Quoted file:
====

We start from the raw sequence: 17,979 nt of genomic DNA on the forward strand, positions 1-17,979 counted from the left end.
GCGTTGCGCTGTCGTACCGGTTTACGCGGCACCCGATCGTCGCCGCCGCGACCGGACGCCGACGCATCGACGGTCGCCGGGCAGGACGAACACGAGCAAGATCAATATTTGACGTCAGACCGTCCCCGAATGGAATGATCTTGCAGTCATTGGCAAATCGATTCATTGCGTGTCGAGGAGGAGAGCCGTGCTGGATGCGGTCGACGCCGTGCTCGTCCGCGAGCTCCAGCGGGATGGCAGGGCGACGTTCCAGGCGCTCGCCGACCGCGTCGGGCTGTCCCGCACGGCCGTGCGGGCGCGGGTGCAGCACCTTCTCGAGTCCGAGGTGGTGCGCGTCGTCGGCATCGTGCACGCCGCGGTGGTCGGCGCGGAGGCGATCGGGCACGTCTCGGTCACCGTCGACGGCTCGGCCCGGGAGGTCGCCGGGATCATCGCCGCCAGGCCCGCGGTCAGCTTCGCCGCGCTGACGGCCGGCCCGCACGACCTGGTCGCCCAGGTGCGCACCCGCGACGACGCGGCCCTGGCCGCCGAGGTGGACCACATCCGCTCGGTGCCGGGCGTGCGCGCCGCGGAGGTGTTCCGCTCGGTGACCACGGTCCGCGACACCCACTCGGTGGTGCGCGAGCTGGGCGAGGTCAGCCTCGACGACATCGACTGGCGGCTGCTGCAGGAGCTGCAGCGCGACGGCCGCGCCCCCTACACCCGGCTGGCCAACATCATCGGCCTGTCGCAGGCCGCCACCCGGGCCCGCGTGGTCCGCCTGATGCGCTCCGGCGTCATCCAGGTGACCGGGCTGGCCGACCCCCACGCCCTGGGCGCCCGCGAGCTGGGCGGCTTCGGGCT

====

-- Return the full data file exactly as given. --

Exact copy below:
We start from the raw sequence: 17,979 nt of genomic DNA on the forward strand, positions 1-17,979 counted from the left end.
GCGTTGCGCTGTCGTACCGGTTTACGCGGCACCCGATCGTCGCCGCCGCGACCGGACGCCGACGCATCGACGGTCGCCGGGCAGGACGAACACGAGCAAGATCAATATTTGACGTCAGACCGTCCCCGAATGGAATGATCTTGCAGTCATTGGCAAATCGATTCATTGCGTGTCGAGGAGGAGAGCCGTGCTGGATGCGGTCGACGCCGTGCTCGTCCGCGAGCTCCAGCGGGATGGCAGGGCGACGTTCCAGGCGCTCGCCGACCGCGTCGGGCTGTCCCGCACGGCCGTGCGGGCGCGGGTGCAGCACCTTCTCGAGTCCGAGGTGGTGCGCGTCGTCGGCATCGTGCACGCCGCGGTGGTCGGCGCGGAGGCGATCGGGCACGTCTCGGTCACCGTCGACGGCTCGGCCCGGGAGGTCGCCGGGATCATCGCCGCCAGGCCCGCGGTCAGCTTCGCCGCGCTGACGGCCGGCCCGCACGACCTGGTCGCCCAGGTGCGCACCCGCGACGACGCGGCCCTGGCCGCCGAGGTGGACCACATCCGCTCGGTGCCGGGCGTGCGCGCCGCGGAGGTGTTCCGCTCGGTGACCACGGTCCGCGACACCCACTCGGTGGTGCGCGAGCTGGGCGAGGTCAGCCTCGACGACATCGACTGGCGGCTGCTGCAGGAGCTGCAGCGCGACGGCCGCGCCCCCTACACCCGGCTGGCCAACATCATCGGCCTGTCGCAGGCCGCCACCCGGGCCCGCGTGGTCCGCCTGATGCGCTCCGGCGTCATCCAGGTGACCGGGCTGGCCGACCCCCACGCCCTGGGCGCCCGCGAGCTGGGCGGCTTCGGGCT